Indian-Spiced Quinoa Edamame Cutlets (and some ramblings on life)

I went and saw my advisor today. I think I was hoping for him to give me the answers–tell me what to do with the rest of my life. The bureaucratic nightmare that was the posting of my transfer credits is finally over, which means I did indeed graduate this past semester. Yay, yipee, right? Not so much.

What I didn’t realize is that graduating from one degree meant picking another. When my advisor told me that I needed to pick another major, it was like he was telling me to pick the rest of my life.

“What should I choose?” I asked him.

“Well, for med school, you could go human bio or physiology or something along those lines. Most people go with human bio.”

“I don’t know,” I sighed. “I got my 3.5 in anatomy but, as I was sitting there studying for the final, I realized it didn’t even really matter. I didn’t even care about medicine. How am I supposed to be a doctor if, even now, as an undergraduate, I know deep down I’m only studying because getting good grades gives me a modicum of self esteem?”

It was like I had thrown him a curve ball. Hell! I threw myself one! I didn’t even realize until I said it that, even today, after everything I’ve been through during AND after high school, I have absolutely NO clue what to do with the rest of my life.

As far as my advisor goes, he asked the obvious questions after that: Well what do you want to do? What interests you?….the expected. I mean, he’s an academic advisor–that’s his job. What’s more important is that I couldn’t answer any of those. What do I WANT to do? Since when has that mattered?

I WANT to spend my days cooking and eating or writing a book full of novel and altogether fascinating concepts or creating beautiful pieces of art for the whole world to see. But, as I am constantly reminded, those things aren’t real…they’re dreams and, like every other dream of mine, they only exist when there are stars in the sky.

Not everyone can be J.K. Rowling.

I’ve been surrounded by people that have known what they wanted to do since they were in the womb. I mean, I’m indian, right? Be a doctor or an engineer…that’s what indian people do, right? That’s probably the only reason I ever even considered going to med school.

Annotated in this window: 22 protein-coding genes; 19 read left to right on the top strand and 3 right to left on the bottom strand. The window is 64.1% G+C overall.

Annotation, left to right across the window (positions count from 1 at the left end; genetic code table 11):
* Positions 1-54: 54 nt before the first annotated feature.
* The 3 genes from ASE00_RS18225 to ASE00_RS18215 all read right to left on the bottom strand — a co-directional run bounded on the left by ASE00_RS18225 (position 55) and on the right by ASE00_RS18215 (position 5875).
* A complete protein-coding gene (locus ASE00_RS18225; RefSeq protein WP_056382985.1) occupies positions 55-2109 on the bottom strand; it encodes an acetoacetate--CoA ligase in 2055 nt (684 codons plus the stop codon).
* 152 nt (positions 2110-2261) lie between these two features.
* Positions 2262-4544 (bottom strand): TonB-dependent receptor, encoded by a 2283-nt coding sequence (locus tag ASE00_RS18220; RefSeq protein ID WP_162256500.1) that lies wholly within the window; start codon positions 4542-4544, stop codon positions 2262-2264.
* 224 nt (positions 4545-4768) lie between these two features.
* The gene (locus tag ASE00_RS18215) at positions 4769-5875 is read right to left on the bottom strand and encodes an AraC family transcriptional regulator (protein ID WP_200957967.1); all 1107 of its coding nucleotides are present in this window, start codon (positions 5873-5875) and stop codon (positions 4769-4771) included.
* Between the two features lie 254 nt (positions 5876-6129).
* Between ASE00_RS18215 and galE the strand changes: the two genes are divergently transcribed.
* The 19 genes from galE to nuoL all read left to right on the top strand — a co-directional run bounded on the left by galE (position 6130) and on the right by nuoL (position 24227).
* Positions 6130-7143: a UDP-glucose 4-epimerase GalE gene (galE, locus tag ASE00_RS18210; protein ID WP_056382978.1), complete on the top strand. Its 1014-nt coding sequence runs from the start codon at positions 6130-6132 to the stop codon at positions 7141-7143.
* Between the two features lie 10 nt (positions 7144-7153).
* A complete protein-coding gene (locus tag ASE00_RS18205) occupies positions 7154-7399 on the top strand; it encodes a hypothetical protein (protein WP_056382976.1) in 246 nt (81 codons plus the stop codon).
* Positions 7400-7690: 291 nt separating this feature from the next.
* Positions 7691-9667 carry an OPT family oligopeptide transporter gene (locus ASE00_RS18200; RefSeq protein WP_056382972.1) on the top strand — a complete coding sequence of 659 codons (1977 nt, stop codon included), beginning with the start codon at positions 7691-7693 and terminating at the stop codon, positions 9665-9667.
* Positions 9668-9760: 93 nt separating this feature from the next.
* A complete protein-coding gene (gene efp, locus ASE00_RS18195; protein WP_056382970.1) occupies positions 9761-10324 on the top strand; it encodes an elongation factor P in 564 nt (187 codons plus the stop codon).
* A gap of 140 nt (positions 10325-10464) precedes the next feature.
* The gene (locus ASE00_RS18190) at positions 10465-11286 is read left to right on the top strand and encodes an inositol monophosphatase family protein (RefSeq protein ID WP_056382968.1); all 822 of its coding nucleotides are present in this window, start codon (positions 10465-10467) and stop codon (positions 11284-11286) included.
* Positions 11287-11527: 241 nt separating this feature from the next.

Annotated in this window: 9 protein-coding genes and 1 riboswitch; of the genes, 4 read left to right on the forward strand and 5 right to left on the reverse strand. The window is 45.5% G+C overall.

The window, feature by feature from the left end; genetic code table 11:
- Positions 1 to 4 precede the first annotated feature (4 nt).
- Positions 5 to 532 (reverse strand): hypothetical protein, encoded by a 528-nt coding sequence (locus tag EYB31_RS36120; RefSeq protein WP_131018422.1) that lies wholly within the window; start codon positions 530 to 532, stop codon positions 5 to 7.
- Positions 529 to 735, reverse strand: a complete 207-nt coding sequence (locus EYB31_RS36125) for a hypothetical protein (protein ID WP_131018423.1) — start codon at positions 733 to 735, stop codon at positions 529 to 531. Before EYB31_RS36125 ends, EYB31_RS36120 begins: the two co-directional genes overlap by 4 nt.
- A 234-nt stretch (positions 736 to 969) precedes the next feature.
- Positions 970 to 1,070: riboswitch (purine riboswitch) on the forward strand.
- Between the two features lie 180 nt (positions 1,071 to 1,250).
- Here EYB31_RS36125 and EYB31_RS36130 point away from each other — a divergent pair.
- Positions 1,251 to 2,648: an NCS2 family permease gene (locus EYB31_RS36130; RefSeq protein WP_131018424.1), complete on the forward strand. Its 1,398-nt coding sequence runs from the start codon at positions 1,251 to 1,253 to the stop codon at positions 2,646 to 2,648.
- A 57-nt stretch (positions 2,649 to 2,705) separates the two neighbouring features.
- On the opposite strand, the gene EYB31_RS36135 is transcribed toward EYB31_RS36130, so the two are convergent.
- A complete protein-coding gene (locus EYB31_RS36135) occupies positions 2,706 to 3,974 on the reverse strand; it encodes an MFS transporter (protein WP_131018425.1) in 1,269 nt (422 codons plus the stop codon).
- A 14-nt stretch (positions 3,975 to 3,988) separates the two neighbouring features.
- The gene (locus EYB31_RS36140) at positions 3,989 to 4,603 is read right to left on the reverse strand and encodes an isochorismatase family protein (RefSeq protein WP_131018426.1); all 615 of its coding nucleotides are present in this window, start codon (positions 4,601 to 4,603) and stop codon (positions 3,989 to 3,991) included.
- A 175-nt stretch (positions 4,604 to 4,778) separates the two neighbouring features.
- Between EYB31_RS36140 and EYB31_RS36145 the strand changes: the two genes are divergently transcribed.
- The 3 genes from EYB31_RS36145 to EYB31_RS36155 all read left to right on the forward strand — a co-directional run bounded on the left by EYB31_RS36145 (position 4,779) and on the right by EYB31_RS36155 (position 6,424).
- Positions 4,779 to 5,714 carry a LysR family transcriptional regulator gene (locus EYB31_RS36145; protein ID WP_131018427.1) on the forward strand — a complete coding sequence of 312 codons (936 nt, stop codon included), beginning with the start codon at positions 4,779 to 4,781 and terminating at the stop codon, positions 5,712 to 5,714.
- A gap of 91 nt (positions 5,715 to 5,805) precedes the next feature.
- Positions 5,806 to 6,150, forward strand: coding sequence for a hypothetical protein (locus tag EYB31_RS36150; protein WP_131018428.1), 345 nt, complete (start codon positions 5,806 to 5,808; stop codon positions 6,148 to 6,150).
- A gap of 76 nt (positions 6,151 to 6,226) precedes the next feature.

I guess, if I sat down and thought about it, I could TOLERATE being a doctor: given the many perks the job comes with (huge paycheck anyone?), I would be able to find plenty of ways to distract myself enough to make it through the next 50 years or whatever. I think some part of me keeps hoping though that, maybe, one day, I’ll actually be able to have MORE than just a distraction…I’ll be able to be happy.

I won’t have to fake it anymore.

But then the stars go away and I wake up. And I go to my anatomy class and I get my perfect grades and I come home, pet my cat and turn on the TV (or eat myself into a food coma) until it’s dark outside. Then, every night, no matter how bitter the cold is or how sodden the grass, I go outside and look for a star. Sometimes I’m lucky enough to find one through the clouds…

And then I close my eyes and make a wish– the same wish–the only wish I’ve ever had.

And then I go inside and close my eyes and wait for the rays of the sun to burn through my dreams once again.

Sadly, Michigan winters beautiful pictures do not make

Chatpata Quinoa and Soybean Cutlets
makes 16 patties

  • 1.25 c. cooked edamame (measured after cooking)
  • 1.5 c. cooked quinoa (measured after cooking)
  • 1/4c. wheat bran (feel free to sub with oat bran or other floury stuff of choice)
  • about 1/2c.-1c. frozen 3 pepper and onion blend
  • 1-2 tsp. minced garlic
  • 3/4 large egg (or equivalent egg substitute)
  • juice of 1/2 a small lemon (I used a new breed of lemon my mom sent me called Meyer lemons)
  • salt and pepper to taste
  • chat masala (a spice available at most ethnic food stores)

β†’Process the edamame in a food processor/blender (or just mash it by hand) until it looks like this: